WEYMOUTH − With other local hospital closures and a heightened demand for health care, South Shore Hospital is seeing record numbers of patients.
Dr. Jason Tracy, South Shore Health’s vice president and chief medical officer, said December was the busiest month in the hospital's history, with 360 people per day going into the emergency department for care.
“On all accounts, it was the third busiest (emergency department) in the state, and we may end up being the second busiest in the state,” he said. “Those visits translate to people needing to be hospitalized.”
With a license from the state for 374 hospital beds, South Shore Hospital is seeing its “highest ever capacity,” Tracy said, with an average of 500 people admitted. At its peak, the hospital had 560 people admitted for care.
“It’s a very high volume, and people are still coming to our doors looking for treatment,” he said.
Dr. Allen Smith, president and CEO of South Shore Health, said the closure of other area health care facilities in the region in recent years is driving more people to South Shore Hospital for care.
In 2020, Steward Health Care System closed the satellite emergency room at Quincy Medical Center, making Quincy the largest city in the state without one. Steward bought Quincy Medical Center in 2011, and abruptly closed all but the emergency department in 2014.
Norwood Hospital was forced to close because of severe flooding in 2020 and remains closed, and Signature Healthcare Brockton Hospital is still closed following a fire in February 2023.
“We offer a range of services, including a Level 3 (neonatal intensive care unit), a Level 2 trauma center, so we’re very busy and our numbers continue to go up,” Smith said. “Our obstetrics department has grown because of the Signature Brockton closure, and our medical surgical unit and ED have been very much front and center for this growth.”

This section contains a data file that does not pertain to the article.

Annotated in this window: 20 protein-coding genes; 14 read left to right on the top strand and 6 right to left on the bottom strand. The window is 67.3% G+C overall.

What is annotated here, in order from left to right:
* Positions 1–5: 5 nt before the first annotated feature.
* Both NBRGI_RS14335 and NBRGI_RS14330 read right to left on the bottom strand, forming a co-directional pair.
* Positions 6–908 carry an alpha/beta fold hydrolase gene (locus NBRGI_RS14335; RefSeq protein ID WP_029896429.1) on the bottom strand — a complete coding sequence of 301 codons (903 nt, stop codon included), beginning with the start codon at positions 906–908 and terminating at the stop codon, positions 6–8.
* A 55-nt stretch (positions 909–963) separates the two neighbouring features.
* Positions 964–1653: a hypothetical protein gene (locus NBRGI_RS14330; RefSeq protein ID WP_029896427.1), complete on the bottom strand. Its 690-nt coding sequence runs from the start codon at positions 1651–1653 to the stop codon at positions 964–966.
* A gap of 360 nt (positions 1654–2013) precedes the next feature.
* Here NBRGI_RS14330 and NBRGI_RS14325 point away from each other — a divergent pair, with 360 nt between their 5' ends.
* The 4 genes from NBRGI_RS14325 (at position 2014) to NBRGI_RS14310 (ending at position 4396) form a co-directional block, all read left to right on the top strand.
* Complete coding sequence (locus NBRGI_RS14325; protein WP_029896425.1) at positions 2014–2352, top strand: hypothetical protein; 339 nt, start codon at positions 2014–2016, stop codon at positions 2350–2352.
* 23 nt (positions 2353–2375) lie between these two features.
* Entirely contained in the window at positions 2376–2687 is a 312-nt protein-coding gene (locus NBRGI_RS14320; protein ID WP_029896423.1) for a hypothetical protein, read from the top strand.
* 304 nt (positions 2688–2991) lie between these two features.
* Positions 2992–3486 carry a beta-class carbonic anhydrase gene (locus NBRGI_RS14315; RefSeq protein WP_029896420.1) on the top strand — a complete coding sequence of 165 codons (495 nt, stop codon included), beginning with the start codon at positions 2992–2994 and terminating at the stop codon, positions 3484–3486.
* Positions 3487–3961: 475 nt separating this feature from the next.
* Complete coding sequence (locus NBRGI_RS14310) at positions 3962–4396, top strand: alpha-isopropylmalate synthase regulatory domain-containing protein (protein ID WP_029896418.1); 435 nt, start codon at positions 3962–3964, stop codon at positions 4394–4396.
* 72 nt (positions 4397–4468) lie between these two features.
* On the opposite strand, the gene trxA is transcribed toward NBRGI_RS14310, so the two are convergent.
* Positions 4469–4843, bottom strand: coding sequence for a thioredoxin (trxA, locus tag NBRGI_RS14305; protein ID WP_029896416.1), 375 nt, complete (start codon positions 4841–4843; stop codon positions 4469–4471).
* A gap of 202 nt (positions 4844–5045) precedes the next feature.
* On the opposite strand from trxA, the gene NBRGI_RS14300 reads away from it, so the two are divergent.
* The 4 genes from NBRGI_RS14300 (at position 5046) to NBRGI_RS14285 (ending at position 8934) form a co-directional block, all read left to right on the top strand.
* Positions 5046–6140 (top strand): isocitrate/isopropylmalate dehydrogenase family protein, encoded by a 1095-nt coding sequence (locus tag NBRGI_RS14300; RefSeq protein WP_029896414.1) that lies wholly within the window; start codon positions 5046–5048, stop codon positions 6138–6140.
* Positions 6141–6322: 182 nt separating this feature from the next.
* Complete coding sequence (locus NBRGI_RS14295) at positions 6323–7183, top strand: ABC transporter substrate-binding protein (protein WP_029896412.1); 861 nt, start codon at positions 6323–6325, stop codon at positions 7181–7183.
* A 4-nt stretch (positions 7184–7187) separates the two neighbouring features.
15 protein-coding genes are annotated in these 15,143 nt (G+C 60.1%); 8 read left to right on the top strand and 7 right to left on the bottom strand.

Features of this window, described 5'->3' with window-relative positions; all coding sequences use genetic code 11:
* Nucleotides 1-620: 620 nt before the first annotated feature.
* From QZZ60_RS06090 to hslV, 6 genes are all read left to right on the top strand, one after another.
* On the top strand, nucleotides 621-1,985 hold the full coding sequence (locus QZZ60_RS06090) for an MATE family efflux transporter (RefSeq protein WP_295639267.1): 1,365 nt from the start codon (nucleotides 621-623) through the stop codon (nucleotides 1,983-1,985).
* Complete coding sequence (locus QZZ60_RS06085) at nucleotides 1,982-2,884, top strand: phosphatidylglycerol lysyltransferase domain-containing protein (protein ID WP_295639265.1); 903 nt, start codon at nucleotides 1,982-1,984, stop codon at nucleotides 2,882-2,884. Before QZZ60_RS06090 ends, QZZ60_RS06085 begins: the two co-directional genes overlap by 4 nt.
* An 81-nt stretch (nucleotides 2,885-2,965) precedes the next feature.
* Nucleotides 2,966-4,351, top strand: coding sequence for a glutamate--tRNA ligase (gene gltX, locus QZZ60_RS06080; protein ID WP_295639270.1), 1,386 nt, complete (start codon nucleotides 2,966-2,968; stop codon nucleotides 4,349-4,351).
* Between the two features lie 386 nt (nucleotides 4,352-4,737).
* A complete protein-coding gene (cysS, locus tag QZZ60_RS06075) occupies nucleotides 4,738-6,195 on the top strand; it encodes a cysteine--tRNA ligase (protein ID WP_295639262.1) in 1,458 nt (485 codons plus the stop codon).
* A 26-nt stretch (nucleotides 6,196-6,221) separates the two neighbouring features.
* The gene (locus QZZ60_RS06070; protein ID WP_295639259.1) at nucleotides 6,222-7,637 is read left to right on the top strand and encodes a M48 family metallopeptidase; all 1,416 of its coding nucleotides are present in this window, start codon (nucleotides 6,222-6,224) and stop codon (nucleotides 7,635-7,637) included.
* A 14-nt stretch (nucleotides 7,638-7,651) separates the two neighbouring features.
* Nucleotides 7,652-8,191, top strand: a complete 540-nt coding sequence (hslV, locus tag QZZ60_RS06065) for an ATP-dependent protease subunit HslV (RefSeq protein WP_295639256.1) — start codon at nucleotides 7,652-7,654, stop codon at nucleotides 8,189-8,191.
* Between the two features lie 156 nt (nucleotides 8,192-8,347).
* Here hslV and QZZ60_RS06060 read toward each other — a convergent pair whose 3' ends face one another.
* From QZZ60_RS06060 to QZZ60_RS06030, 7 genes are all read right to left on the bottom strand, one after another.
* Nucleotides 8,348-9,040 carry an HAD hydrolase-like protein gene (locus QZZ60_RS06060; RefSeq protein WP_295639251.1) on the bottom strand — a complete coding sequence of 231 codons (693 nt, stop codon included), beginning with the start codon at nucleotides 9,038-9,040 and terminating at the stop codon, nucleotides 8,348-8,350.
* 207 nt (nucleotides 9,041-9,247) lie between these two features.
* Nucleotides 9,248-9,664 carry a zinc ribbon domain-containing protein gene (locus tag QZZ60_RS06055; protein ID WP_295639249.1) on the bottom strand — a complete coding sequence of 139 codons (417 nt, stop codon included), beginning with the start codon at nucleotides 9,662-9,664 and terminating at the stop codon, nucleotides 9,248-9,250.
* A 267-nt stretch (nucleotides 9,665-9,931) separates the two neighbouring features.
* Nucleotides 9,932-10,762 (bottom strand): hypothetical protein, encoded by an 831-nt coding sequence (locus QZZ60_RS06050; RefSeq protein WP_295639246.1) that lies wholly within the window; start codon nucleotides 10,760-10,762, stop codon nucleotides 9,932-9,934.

Tracy said the hospital has at least 130 patients come in by ambulance each day, which, by default, typically means the patients are sicker than those arriving on their own. He said they’re also coming from much farther away than ever before.
“We’re seeing ambulances from towns we’ve never received patients from,” he said.
Allen said the complexity of these patients is higher as well, some with three or four active conditions along with behavioral health challenges. As a result, the hospital has had to add treatment spaces to accommodate the additional needs of patients.
Overall, Allen said the community has been “remarkably patient and kind” as the hospital and its staff do their best to meet the needs of patients, who are seen by severity of their condition.
“No one wants to wait for hours to be seen or to wait in a hallway bed,” he said.
The situation isn’t unique to South Shore Hospital as emergency rooms statewide burst at the seams. Beth Israel Deaconess Hospital-Milton currently has a banner on its website warning patients that emergency room wait times are much longer than usual.
Officials at Massachusetts General Hospital in Boston recently said overcrowding has reached a “full-blown crisis.”
As a result, health insurance providers have agreed to waive prior authorizations for certain admissions to move people through the health care system more quickly.
In a memo Jan. 9, Health and Human Services Secretary Kate Walsh said a shortage of health care workers, limited space in hospitals and a spike in respiratory illnesses have caused a “significant surge.”
Tracy said the entire health care system has limited capacity, from hospitals to primary care physicians.
“Resources have been challenged due to unexpected closures and many in health care struggle with workforce challenges to care for this volume of patients,” he said. “Keep in mind, we’ve added many urgent care centers, and they’re very busy. It’s challenging to know the right locations to go to.”
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